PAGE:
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Kangaroo Island Plantation Timbers signals new KI forestry era by completing first replanting

A crop of blue gum and pine has been planted in a small 24-hectare compartment, the island’s first plantation planting in more than 10 years.

Kangaroo Island Plantation Timbers Ltd - Kangaroo Island Plantation Timbers signals new KI forestry era by completing first replanting
KIPT operations team leader Brian Stewart with the new seedlings

Kangaroo Island Plantation Timbers Ltd (ASX:KPT) (KIPT) has completed its first replanting following the summer bushfires, signalling a new era in Kangaroo Island forestry.

The new crop of pine and blue gum seedlings, which was planted in a small 24-hectare compartment, was planned well before the devastating bushfires.

This planting site in the Bark Hut Road precinct was harvested a decade ago by a previous owner and it had been part of KIPT’s plans to plant it out this year.

Serves as trial site

KIPT managing director Keith Lamb said: “This is the first plantation planting on the island in more than 10 years and has served as a trial for new fencing and site-species matching.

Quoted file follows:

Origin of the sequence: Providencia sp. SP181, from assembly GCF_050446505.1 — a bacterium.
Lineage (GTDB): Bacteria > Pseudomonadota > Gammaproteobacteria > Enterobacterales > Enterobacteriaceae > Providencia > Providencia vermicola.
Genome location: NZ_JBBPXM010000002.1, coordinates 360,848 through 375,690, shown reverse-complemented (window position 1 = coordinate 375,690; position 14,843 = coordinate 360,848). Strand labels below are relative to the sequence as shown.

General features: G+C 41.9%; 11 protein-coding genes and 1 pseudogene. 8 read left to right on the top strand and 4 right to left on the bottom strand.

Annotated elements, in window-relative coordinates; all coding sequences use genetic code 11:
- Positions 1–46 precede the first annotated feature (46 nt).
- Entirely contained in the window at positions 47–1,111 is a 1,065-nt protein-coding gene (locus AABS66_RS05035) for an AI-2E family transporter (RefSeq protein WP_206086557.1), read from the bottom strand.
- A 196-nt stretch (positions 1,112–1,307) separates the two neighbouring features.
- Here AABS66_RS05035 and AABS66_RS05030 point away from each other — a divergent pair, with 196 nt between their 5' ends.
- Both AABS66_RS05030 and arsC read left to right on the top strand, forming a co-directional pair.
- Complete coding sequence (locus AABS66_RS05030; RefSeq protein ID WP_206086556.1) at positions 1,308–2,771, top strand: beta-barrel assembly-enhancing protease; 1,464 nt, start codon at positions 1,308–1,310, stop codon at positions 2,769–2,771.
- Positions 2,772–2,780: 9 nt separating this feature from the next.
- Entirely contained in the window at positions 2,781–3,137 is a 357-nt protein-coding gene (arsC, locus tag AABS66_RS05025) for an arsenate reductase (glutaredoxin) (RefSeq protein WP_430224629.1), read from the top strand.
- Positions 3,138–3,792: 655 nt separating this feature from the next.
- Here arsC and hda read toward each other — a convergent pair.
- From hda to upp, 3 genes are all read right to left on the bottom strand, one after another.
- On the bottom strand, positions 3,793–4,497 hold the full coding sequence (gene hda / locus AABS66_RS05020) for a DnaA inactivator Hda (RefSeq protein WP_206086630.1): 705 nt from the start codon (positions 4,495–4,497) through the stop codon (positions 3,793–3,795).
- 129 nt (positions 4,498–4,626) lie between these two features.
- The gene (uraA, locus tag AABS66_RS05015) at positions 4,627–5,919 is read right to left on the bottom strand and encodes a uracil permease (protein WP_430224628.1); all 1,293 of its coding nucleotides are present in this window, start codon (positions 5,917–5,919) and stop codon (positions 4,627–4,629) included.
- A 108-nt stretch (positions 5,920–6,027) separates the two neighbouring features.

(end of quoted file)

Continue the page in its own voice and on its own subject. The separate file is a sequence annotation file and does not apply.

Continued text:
"It’s a small but symbolic step for us which sends a clear signal to our shareholders and the Kangaroo Island community that we are here for the long term, and planning for the future.”

Lamb said the site was at the lower end of the rainfall band for the current KIPT estate and lent itself well to pine.

Blue gums being trialled

Blue gums were also being trialled to see how far east they can thrive on the island.

“It also helps us to trial some of our systems in preparation for the major replanting after harvesting the current fire-damaged crop,” Lamb said.

The site has been fenced by local contractor Bob Zinnack, using a Dingo Fencing solar-powered hot-wire system to deter browsing by native wildlife and a security system to deter theft. These materials will later be recycled for other sites.

Awaiting jetty decision

KIPT is awaiting approval for its jetty and handling facility – the Kangaroo Island Seaport – at Smith Bay, which is still in the Major Project Approvals process with the State Government.

Harvest planning of the fire-affected crop is well advanced and awaits confirmation of the port in order to establish a clear route to market.

The MD said: “We anticipate approval soon. The fire-damaged trees need to be harvested as soon as possible.

“Before the bushfires, we had time on our side because the trees were still growing after 10, 15, 20 or even 37 years in the ground. That’s no longer the case for large parts of the estate,” he added.

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